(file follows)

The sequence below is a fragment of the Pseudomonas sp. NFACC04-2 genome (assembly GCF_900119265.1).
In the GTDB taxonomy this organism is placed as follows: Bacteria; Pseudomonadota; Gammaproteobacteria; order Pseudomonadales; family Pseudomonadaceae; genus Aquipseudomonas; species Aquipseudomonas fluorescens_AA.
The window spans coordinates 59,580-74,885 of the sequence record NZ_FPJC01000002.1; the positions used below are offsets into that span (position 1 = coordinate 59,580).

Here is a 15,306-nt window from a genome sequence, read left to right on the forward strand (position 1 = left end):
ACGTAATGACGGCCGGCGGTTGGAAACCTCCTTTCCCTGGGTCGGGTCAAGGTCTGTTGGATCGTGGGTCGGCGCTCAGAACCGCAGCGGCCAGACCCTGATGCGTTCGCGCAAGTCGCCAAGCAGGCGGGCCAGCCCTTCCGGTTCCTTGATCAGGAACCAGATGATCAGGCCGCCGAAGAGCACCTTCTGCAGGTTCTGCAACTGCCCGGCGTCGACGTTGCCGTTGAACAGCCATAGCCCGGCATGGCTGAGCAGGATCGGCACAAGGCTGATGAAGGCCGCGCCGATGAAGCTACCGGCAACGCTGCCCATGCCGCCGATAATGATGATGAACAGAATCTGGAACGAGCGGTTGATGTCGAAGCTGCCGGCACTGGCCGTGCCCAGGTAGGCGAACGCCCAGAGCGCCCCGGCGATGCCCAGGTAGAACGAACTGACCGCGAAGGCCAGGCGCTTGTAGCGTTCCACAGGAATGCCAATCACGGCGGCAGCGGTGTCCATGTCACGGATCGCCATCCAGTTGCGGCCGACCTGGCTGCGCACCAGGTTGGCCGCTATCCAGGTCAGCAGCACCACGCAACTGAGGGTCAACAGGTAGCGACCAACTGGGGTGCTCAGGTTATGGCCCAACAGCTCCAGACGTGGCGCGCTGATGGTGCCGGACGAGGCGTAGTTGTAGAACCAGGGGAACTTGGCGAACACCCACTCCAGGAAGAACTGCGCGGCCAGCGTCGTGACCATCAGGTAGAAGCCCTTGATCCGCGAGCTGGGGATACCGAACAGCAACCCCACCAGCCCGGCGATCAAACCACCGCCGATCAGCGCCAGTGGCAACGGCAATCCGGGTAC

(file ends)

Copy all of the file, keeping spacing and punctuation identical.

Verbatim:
The sequence below is a fragment of the Pseudomonas sp. NFACC04-2 genome (assembly GCF_900119265.1).
In the GTDB taxonomy this organism is placed as follows: Bacteria; Pseudomonadota; Gammaproteobacteria; order Pseudomonadales; family Pseudomonadaceae; genus Aquipseudomonas; species Aquipseudomonas fluorescens_AA.
The window spans coordinates 59,580-74,885 of the sequence record NZ_FPJC01000002.1; the positions used below are offsets into that span (position 1 = coordinate 59,580).

Here is a 15,306-nt window from a genome sequence, read left to right on the forward strand (position 1 = left end):
ACGTAATGACGGCCGGCGGTTGGAAACCTCCTTTCCCTGGGTCGGGTCAAGGTCTGTTGGATCGTGGGTCGGCGCTCAGAACCGCAGCGGCCAGACCCTGATGCGTTCGCGCAAGTCGCCAAGCAGGCGGGCCAGCCCTTCCGGTTCCTTGATCAGGAACCAGATGATCAGGCCGCCGAAGAGCACCTTCTGCAGGTTCTGCAACTGCCCGGCGTCGACGTTGCCGTTGAACAGCCATAGCCCGGCATGGCTGAGCAGGATCGGCACAAGGCTGATGAAGGCCGCGCCGATGAAGCTACCGGCAACGCTGCCCATGCCGCCGATAATGATGATGAACAGAATCTGGAACGAGCGGTTGATGTCGAAGCTGCCGGCACTGGCCGTGCCCAGGTAGGCGAACGCCCAGAGCGCCCCGGCGATGCCCAGGTAGAACGAACTGACCGCGAAGGCCAGGCGCTTGTAGCGTTCCACAGGAATGCCAATCACGGCGGCAGCGGTGTCCATGTCACGGATCGCCATCCAGTTGCGGCCGACCTGGCTGCGCACCAGGTTGGCCGCTATCCAGGTCAGCAGCACCACGCAACTGAGGGTCAACAGGTAGCGACCAACTGGGGTGCTCAGGTTATGGCCCAACAGCTCCAGACGTGGCGCGCTGATGGTGCCGGACGAGGCGTAGTTGTAGAACCAGGGGAACTTGGCGAACACCCACTCCAGGAAGAACTGCGCGGCCAGCGTCGTGACCATCAGGTAGAAGCCCTTGATCCGCGAGCTGGGGATACCGAACAGCAACCCCACCAGCCCGGCGATCAAACCACCGCCGATCAGCGCCAGTGGCAACGGCAATCCGGGTAC